• 9. strength of the relationships between the discovered subjects queries that cause scalability problems for applications.Si. While there is a subject S [that has  RDBMS MySql 5.0 not been assigned an Id] : ­ Assign next available id to S OS Ubuntu 8.04 ­ compute all the subjects Si  related to S; i.e has a non zero S­ Processor AMD Turion TL 58 score with S ­ compute S­score(S, Si) for all  32/64 bit 32 such discovered subjects ­ Assign ids to Si in the  Processor speed 1.9 Ghz increasing order of S­score(S,Si) till  Σ numTriples(Si) <= B L1 cache (MB) 128 Figure 7: Greedy Grouping L2 cache (MB) 512 FSB speed (MHz) 800In section 6, we validate the effectiveness of this algorithm. RAM (Gb) 2Once again, the id assignment for properties can be done in asymmetric fashion. For the objects, we need to additionally Disk capacity (Gb) 160ignore objects which are also subjects. Disk rotation 5400 (RPM)6. Empirical results Buffering (MB) 8We present empirical results that demonstrate the validity ofthe approaches proposed in this paper. Specifically, we study Table 2 Platform detailsthe query performance compared to the baseline and the realbenefits of the grouping technique described in the previous The improvements on query 3 and query 6 are notsection. Our experimental setup is detailed in Table 2. significant. The baseline timings for those queries are not very large in the first place and involve lesser number of6.1 Query Performance joins. For example, query 6 involves only one triple. Add-For each scheme that we evaluate, we define a metric called Join uses two triples for the query and offers the samespeed up to compare it against the baseline. Speed up is amount of performance as the baseline. There are verysimply the query response time for the baseline divided by significant benefits on the queries 4 and 5. The benefits duethe query response time for the scheme for the same query. to Add-Join method account for the bulk of the benefits overHigher the speed up better the scheme i.e. it determines how the baseline amounting to approximately 50x improvementmany magnitudes of performance improvement is achieved from the baseline. The direct benefits due to groupingby the scheme. Figure 8 and 9 present the speed ups for technique amount to 10x-20x times over the baseline, whenthree schemes – Rewrite (simply rewriting the query by compared to the Add-Join method without grouping. Itexplicitly specifying the join order), Add-Join , Add-Join remains to be seen if better grouping techniques can yieldwith grouping. The results are presented for queries 3,4,5,6 significantly higher benefits. However, these results[12]. Queries 4,5 are typical examples of the complex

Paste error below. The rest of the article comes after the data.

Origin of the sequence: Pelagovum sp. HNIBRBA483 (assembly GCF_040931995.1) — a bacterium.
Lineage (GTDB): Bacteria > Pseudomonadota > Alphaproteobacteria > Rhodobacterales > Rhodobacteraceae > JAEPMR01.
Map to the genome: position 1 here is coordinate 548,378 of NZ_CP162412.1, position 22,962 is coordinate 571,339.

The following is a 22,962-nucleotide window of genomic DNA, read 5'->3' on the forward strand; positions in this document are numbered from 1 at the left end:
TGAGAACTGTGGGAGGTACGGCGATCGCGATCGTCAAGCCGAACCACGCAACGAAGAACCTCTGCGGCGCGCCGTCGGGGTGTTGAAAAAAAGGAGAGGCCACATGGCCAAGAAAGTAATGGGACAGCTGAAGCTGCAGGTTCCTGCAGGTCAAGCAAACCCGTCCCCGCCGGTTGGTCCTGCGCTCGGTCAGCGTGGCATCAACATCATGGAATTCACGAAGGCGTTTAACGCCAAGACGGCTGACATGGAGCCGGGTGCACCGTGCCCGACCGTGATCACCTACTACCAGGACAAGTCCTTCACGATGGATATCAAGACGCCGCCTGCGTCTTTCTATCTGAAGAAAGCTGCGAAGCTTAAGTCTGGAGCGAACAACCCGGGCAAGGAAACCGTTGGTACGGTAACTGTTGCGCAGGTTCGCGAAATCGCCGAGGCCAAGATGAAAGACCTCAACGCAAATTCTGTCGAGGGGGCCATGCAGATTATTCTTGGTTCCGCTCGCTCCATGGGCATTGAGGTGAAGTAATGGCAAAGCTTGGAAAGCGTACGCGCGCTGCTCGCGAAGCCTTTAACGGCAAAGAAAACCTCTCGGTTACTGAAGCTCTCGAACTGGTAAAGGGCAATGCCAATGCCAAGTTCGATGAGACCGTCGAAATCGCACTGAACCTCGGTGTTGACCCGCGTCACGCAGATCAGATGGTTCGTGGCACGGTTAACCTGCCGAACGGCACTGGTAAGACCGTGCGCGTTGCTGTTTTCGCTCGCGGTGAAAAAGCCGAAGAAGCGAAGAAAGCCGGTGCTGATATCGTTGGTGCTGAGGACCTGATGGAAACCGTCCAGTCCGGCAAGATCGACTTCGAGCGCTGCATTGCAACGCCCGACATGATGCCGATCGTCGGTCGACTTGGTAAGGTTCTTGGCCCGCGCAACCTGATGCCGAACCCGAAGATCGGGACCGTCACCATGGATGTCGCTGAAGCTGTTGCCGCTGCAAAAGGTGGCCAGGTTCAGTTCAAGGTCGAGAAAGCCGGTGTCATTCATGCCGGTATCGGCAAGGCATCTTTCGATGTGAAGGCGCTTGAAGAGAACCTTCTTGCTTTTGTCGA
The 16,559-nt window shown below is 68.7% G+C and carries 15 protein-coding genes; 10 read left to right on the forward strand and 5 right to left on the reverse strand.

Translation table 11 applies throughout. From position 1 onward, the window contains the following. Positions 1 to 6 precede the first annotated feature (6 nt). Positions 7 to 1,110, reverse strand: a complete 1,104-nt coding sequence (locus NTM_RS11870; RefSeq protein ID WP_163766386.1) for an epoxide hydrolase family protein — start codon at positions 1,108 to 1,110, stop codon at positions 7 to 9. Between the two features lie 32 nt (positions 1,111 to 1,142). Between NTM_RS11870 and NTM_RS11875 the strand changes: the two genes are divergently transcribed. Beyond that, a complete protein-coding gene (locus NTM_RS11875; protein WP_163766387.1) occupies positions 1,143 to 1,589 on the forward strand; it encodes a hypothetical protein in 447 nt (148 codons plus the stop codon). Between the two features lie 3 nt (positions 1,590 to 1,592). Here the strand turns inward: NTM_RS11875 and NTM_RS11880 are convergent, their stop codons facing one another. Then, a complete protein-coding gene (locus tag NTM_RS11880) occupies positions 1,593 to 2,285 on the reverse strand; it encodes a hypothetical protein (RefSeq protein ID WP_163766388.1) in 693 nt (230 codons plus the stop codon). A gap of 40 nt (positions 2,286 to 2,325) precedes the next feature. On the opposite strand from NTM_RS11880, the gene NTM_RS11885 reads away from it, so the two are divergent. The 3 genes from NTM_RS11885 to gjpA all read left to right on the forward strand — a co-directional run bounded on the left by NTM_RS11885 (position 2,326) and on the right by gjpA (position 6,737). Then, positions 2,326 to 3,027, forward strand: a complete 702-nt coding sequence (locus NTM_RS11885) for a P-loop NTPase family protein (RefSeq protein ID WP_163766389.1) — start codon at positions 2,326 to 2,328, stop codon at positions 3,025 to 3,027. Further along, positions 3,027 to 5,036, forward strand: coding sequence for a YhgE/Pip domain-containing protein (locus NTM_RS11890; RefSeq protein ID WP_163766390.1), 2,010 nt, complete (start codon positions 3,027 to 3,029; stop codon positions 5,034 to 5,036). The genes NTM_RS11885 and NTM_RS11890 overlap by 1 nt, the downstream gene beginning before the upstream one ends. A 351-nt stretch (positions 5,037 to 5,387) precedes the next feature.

• 10. demonstrate the validity of the techniques described earlier. Figure 8 Speedup from baseline (250K Triples) Figure 9 Speedup from baseline (1M Triples)